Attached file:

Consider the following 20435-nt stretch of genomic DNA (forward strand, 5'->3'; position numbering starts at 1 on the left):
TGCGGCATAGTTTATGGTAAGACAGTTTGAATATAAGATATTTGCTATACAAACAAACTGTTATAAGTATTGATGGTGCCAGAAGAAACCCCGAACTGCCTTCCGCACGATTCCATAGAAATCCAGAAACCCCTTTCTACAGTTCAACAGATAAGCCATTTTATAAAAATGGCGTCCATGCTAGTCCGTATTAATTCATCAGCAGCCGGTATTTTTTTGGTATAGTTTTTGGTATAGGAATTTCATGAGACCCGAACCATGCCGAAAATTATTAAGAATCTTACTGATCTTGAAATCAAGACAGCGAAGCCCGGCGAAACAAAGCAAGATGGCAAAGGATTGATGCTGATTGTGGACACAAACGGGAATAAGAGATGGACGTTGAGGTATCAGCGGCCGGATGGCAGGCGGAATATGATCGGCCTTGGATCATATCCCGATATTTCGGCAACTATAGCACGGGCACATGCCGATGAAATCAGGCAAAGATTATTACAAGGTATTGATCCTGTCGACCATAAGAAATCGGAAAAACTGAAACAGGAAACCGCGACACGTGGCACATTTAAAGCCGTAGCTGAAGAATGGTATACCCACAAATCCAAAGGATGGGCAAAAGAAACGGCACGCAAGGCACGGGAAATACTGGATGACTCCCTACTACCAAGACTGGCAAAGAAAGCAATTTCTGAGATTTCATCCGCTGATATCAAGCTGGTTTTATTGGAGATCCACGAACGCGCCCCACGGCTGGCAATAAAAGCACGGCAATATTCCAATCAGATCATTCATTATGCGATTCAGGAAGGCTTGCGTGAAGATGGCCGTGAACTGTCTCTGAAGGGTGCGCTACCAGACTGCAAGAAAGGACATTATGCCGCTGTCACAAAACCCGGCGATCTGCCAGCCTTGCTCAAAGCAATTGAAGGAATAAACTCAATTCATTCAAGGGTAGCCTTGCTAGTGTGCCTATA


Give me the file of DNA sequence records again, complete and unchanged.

Consider the following 20435-nt stretch of genomic DNA (forward strand, 5'->3'; position numbering starts at 1 on the left):
TGCGGCATAGTTTATGGTAAGACAGTTTGAATATAAGATATTTGCTATACAAACAAACTGTTATAAGTATTGATGGTGCCAGAAGAAACCCCGAACTGCCTTCCGCACGATTCCATAGAAATCCAGAAACCCCTTTCTACAGTTCAACAGATAAGCCATTTTATAAAAATGGCGTCCATGCTAGTCCGTATTAATTCATCAGCAGCCGGTATTTTTTTGGTATAGTTTTTGGTATAGGAATTTCATGAGACCCGAACCATGCCGAAAATTATTAAGAATCTTACTGATCTTGAAATCAAGACAGCGAAGCCCGGCGAAACAAAGCAAGATGGCAAAGGATTGATGCTGATTGTGGACACAAACGGGAATAAGAGATGGACGTTGAGGTATCAGCGGCCGGATGGCAGGCGGAATATGATCGGCCTTGGATCATATCCCGATATTTCGGCAACTATAGCACGGGCACATGCCGATGAAATCAGGCAAAGATTATTACAAGGTATTGATCCTGTCGACCATAAGAAATCGGAAAAACTGAAACAGGAAACCGCGACACGTGGCACATTTAAAGCCGTAGCTGAAGAATGGTATACCCACAAATCCAAAGGATGGGCAAAAGAAACGGCACGCAAGGCACGGGAAATACTGGATGACTCCCTACTACCAAGACTGGCAAAGAAAGCAATTTCTGAGATTTCATCCGCTGATATCAAGCTGGTTTTATTGGAGATCCACGAACGCGCCCCACGGCTGGCAATAAAAGCACGGCAATATTCCAATCAGATCATTCATTATGCGATTCAGGAAGGCTTGCGTGAAGATGGCCGTGAACTGTCTCTGAAGGGTGCGCTACCAGACTGCAAGAAAGGACATTATGCCGCTGTCACAAAACCCGGCGATCTGCCAGCCTTGCTCAAAGCAATTGAAGGAATAAACTCAATTCATTCAAGGGTAGCCTTGCTAGTGTGCCTATA